When you imagine Tokyo, I bet the first thing you think of is not a view like this. Yet, these pictures are of Mt. Mitake and surrounding ranges in the far western reaches of Tokyo prefecture (I bet you didn’t know it’s not just a city. Kind of like New York, NY).
A few summers ago I was the assistant leader of a father-son camping expedition for a camp I used to do grounds maintenance for. There were about twelve of us, and we all had the pleasure of hiking up these mountains and enjoying the magnificent view. At times the fog was thick enough to prevent us from seeing past the first mountain range. I loved the look of it rolling across and between the mountains though.
On the first night of our two-night Tokyo Camping adventure, the group hiked to a fish hatchery. This was an ideal spot to go because we were pretty much guaranteed to catch our dinner. Growing up with 3 years of Boy Scout experience (plus 5 years in the Cub Scouts. I even got every hat pin!), I am no stranger to preparing fresh fish for dinner while camping. However, I enjoyed learning about the Japanese style of fire roasted fish. It’s very basic but surprisingly delicious. After washing and gutting the fish, you sprinkle some rock salt on it, skewer it, and prop it up over the fire to roast. After about 25 minutes it’s ready to eat right off the stick. Yum!
The next day we hopped on a local train for some more hiking and another night in Tokyo’s gorgeous mountains.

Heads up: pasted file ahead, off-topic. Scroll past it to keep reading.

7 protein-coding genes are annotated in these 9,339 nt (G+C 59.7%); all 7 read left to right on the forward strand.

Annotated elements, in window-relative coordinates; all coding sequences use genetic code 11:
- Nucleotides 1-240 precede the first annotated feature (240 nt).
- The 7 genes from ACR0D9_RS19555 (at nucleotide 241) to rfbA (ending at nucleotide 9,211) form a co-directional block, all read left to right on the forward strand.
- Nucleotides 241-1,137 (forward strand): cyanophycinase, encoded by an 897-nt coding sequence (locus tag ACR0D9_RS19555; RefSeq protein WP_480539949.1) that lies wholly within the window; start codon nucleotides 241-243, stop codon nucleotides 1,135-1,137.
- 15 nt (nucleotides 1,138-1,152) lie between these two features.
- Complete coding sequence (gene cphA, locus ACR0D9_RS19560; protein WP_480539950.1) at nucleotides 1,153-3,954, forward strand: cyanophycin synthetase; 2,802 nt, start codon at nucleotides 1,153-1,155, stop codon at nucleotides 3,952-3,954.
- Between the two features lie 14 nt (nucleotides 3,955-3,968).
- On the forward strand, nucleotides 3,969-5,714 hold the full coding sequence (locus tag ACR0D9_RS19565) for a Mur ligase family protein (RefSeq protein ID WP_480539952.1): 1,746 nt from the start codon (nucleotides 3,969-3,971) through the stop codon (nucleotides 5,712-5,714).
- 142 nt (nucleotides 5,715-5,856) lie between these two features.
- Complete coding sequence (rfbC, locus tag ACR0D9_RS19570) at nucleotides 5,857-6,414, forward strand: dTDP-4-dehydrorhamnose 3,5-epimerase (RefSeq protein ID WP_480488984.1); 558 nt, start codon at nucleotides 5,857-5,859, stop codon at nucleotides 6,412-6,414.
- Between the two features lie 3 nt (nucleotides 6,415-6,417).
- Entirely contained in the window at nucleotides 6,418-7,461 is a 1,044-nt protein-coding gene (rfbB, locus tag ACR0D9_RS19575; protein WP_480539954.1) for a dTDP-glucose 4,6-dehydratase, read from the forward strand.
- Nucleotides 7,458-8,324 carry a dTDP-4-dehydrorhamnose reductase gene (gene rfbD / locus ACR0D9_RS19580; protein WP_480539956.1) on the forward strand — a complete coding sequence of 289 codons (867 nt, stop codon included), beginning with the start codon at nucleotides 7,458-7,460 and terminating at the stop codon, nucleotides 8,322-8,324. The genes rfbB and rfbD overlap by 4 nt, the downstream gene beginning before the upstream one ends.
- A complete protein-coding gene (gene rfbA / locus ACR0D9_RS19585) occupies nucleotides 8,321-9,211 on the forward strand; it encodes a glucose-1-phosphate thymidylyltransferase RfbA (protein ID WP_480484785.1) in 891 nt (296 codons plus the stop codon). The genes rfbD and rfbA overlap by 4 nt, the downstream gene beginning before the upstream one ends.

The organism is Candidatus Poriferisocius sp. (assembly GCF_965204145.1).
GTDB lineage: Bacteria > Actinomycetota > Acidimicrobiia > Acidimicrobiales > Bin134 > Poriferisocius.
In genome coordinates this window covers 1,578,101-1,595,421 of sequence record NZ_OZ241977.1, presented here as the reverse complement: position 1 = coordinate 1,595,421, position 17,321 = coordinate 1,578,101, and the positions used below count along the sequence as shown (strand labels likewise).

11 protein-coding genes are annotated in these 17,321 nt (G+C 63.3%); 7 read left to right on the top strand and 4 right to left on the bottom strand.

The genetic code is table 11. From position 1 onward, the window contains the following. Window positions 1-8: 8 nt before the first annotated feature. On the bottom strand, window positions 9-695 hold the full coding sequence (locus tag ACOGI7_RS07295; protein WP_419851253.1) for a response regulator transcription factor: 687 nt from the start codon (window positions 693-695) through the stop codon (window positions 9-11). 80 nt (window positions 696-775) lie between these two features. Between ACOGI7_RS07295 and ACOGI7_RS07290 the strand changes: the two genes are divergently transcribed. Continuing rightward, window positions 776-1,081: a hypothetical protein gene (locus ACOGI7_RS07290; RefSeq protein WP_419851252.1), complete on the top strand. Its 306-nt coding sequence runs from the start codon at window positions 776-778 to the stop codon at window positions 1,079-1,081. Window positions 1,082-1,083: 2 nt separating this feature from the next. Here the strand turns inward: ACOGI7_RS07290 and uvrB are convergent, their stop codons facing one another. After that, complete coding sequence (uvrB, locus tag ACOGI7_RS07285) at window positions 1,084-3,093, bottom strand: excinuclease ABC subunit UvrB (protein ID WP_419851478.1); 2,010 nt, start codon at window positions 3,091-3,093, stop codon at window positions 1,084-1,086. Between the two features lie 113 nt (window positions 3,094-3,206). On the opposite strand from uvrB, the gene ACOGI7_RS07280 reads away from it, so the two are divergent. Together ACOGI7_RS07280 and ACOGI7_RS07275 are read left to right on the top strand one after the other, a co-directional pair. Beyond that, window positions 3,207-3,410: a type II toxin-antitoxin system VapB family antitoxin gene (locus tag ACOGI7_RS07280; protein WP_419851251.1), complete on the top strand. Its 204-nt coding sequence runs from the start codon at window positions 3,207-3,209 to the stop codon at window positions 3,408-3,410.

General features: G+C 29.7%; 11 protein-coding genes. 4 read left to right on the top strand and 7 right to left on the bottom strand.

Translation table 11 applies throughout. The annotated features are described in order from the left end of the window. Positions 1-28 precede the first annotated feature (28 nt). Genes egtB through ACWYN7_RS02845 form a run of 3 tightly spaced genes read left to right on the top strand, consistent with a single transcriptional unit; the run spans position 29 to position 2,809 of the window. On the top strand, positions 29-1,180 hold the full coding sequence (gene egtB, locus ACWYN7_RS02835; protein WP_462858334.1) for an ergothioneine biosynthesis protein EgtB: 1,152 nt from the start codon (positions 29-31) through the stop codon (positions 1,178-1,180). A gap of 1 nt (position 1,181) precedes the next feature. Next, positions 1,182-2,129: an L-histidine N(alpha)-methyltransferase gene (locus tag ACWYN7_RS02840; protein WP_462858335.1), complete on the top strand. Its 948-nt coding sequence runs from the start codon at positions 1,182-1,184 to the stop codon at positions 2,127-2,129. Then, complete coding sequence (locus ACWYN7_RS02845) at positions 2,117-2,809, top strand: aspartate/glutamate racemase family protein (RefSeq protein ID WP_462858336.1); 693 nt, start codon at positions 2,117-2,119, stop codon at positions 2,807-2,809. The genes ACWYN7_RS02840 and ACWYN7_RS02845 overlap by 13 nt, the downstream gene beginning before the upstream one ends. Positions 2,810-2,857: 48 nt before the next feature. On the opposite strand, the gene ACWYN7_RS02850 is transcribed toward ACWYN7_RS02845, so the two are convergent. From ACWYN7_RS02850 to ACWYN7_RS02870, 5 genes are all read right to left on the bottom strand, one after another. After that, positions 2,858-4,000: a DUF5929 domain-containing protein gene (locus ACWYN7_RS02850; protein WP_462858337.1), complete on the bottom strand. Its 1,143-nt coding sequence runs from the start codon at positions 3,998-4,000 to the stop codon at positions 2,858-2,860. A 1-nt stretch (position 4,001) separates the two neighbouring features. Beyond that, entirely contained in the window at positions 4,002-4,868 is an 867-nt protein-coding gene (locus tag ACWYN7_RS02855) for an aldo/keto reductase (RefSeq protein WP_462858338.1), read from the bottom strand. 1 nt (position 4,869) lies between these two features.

Sometimes I don’t know what I’m missing until I find it again. This is usually the case when I immerse myself in the natural world after a long spell apart from it. Once deep in the forest, I’ll start thinking things like, “Has nature always smelled so fresh?…I need to go hiking more often!” Playing off this it’s-good-to-be-back-in-nature feeling, I then turn billy-goat and high tail it up mountain trails until I realize my stamina isn’t at the over 9000 level like my enthusiasm is. This usually kills the magic and brings me down to a more normal appreciation of my green surroundings.
Such were my feelings on our second day of the Tokyo camping expedition. The forest and trails leading up Mt. Mitake were a refreshing change from Tokyo’s urban sprawl. I think my hiking companions felt the same way, and we spent most of our 4-hour hike in quiet appreciation.
Quick Photo Tip!
When trying to take pictures of interesting walkways and paths, two things I keep in mind are:
1. Framing shots so the paths act as leading lines and create movement within the photograph.
2. Which details in or around the path do I want to highlight?
How do you think I did with the path shots in this post? Also, I couldn’t decide if I liked the color version or black and white better for the shot below. Which do you prefer?